I was about to say that the Vivitar EZ 35 is a focus-free camera, but it should be unfair to it. In fact, it is an everything-free camera and an instruction manual for the Vivitar EZ 35 may not have much use. However, I’ve seen some interesting photos people had done with them at Lomography and I think it deserves a place here.
The camera I used in this article has an interesting story. It was issued as a low-cost gift to clients of a big-pharma company at the beginning of the 90s. My uncle worked for this company and had several of them to distribute in 1992.
However, this one was left behind and he kept it until 2020 when he handed it to me after he found I have a collection of film cameras. He didn’t have the original box anymore, but it still came with its original documentation and the panorama thingy. I may digitalize and upload the documentation sometime. That said, let’s see how to use the Vivitar EZ 35!
This camera has the bare minimums to be considered a camera, like a lens and a shutter release button. However, it dares have a flash hot-shoe anyway.
At the top there are the flash hot-shoe, the rewind crank, and the shutter release.
At the back, there are the rangefinder and the film advance button, which is in a very unusual position. However, as will become clear later, this has to do with its minimalist engineering.
At the bottom, we find the film release button, the frame counter, and the tripod mount. I can’t really stress how weird I think the position of the counter is. The film release button, you know… we use to call it ‘spool release button’, but soon you are going to realize why I changed the name.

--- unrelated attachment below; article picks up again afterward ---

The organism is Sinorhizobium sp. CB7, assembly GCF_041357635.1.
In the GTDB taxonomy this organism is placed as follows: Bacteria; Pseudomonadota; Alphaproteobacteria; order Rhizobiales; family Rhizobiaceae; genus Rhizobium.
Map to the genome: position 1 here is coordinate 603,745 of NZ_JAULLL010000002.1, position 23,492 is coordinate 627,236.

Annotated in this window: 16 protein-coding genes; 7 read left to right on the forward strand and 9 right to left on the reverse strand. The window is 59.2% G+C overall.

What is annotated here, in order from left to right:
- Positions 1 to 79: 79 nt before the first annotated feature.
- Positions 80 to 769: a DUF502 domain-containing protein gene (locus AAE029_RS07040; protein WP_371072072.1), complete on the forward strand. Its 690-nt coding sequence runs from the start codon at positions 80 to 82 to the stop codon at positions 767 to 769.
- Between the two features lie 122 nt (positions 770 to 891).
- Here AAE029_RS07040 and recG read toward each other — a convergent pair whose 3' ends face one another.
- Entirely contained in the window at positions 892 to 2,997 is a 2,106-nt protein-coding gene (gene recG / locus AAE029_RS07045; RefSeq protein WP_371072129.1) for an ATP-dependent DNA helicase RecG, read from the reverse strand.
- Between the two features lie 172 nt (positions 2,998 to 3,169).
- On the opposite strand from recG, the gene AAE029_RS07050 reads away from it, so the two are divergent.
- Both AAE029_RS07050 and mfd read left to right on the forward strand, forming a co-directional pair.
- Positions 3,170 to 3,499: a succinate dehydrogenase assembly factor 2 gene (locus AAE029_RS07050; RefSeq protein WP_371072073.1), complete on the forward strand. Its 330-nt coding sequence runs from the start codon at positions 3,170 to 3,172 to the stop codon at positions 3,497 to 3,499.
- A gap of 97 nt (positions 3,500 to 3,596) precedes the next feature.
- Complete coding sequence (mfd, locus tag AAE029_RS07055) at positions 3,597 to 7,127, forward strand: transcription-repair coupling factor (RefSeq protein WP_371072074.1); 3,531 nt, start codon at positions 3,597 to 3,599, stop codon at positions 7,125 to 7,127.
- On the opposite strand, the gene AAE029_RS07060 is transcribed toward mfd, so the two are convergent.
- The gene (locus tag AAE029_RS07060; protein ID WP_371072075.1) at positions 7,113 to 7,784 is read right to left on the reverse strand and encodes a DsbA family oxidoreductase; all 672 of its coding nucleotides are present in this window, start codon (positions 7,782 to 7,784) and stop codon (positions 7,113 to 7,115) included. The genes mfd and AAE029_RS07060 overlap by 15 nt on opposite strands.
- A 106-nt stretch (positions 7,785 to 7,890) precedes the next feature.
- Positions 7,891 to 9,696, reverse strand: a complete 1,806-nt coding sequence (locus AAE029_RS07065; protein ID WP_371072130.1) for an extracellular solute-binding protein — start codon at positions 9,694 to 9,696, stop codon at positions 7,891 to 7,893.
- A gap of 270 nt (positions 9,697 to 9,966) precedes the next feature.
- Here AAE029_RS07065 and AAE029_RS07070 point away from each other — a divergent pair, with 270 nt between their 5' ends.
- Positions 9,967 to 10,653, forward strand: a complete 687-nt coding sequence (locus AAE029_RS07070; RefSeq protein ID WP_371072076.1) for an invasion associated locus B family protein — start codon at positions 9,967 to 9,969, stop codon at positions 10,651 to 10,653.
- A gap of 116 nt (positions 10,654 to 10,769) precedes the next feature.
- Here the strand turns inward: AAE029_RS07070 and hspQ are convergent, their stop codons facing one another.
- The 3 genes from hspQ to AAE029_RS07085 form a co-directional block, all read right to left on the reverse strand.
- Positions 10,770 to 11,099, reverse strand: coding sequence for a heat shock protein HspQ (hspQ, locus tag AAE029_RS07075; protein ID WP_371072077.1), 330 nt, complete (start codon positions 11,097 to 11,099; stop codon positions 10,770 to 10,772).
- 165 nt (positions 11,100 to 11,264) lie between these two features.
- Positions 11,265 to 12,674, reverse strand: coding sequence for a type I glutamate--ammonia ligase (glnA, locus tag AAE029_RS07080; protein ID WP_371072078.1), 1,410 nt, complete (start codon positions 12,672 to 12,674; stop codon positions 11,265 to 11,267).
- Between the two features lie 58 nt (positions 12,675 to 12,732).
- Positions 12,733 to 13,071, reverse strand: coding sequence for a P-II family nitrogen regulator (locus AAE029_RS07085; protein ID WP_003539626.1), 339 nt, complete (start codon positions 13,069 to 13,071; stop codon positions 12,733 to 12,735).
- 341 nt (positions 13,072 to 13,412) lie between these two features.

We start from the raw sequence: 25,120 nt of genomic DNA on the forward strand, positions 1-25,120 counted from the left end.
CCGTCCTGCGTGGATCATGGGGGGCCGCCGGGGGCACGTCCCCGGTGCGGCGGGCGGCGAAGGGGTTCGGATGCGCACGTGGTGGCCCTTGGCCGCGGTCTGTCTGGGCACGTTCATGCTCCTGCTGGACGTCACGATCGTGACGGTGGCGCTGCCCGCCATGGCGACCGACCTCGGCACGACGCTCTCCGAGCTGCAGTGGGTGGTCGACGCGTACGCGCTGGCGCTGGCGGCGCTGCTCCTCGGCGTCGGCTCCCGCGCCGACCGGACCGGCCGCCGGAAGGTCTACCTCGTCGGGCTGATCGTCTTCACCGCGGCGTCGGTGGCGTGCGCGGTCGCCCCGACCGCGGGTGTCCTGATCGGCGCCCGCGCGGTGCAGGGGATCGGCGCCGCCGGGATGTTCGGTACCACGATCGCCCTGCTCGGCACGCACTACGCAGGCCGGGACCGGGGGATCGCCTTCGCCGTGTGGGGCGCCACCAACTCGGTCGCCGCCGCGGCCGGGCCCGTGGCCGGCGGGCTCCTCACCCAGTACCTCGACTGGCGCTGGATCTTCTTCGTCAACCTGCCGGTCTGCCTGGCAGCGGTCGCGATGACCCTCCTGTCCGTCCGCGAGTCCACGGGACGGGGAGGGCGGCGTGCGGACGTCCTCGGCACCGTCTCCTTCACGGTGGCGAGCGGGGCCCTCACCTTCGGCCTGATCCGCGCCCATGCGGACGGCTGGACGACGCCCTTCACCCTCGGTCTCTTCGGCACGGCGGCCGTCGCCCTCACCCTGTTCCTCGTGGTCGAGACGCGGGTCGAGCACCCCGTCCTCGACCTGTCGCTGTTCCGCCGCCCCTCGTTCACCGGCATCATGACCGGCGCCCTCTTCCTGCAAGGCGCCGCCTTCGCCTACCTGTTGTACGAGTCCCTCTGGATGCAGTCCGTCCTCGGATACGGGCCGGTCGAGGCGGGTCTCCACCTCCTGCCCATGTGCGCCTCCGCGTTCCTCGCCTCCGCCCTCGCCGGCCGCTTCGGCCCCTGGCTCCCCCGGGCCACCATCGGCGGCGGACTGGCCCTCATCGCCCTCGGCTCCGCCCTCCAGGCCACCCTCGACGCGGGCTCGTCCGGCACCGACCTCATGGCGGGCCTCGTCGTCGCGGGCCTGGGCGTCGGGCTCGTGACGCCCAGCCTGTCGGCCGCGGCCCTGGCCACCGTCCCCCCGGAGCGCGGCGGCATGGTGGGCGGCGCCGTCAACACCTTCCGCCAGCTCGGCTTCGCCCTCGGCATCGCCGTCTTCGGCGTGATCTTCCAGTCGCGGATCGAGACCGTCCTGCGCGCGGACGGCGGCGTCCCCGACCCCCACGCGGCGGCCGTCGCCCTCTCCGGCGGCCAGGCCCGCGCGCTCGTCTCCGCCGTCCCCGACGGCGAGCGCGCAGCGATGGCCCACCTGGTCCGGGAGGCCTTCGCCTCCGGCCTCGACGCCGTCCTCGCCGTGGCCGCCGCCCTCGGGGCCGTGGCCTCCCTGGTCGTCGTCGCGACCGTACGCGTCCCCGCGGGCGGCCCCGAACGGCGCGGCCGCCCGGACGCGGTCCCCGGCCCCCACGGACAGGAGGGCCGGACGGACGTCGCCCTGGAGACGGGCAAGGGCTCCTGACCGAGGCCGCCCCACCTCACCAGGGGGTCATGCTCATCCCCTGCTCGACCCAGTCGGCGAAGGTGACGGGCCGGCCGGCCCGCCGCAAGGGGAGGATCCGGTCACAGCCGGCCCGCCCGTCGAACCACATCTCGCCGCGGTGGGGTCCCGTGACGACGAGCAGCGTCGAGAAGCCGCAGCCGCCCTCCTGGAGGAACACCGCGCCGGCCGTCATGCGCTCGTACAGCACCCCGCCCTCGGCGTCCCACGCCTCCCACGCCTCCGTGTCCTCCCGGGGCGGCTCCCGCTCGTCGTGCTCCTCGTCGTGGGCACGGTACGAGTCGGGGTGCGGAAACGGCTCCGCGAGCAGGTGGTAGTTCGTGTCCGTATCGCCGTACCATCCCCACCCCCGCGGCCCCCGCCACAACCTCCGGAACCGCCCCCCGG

And here is it from the inside. A film chamber, a rewind shaft, a single sprocket and no spool. Note that the film advance wheel is aligned with the sprocket, so they may be one piece. This explains its weird position. The same must apply for the frame counter and its strange position.
How to make panoramas with the Vivitar EZ 35
Also worth noting is the panorama accessory. You place it in the shutter chamber, so it blocks part of the film to obtain the 2:1 panorama ratio. To use it, just insert this piece and you are good to go. However, you can’t remove it easily if the film is already in. Nothing is perfect, though.
And if you are going to shoot a panorama, always make sure you fit the scene between the dashed lines in the rangefinder.
How to load film in the Vivitar EZ 35
To load film in the Vivitar EZ 35 is an effortless process. Follow these steps:
- Open the back cover sliding down the latch at the side of the camera.
- Pull the film rewind crank up to keep the rewind shaft out of the way.
- Insert the film in the chamber and pass it over the rails.
- Make sure it is engaged with the sprocket’s teeth.
- Press the shutter release and use the advance wheel to stretch the film a bit.
- Close the back cover.
This camera is so simple that it lacks even the ISO adjustment. I didn’t test it, but to be safe I would use a low cost 200 ISO film such as the Kodak ColorPlus 200.
How to rewind and unload film in the Vivitar EZ 35
To rewind and unload film in the Vivitar EZ 35, follow these steps:
- Press the film release button.
- Turn the rewind crank clock-wise until you feel the film is free.
- Open the back cover using the latch at the side of the camera.
- Pull the rewind crank up to free the film roll from the rewind shaft.
- Remove the film.
I must say that I have developed some respect for the simplicity of this machine. I think I will try something with it soon.
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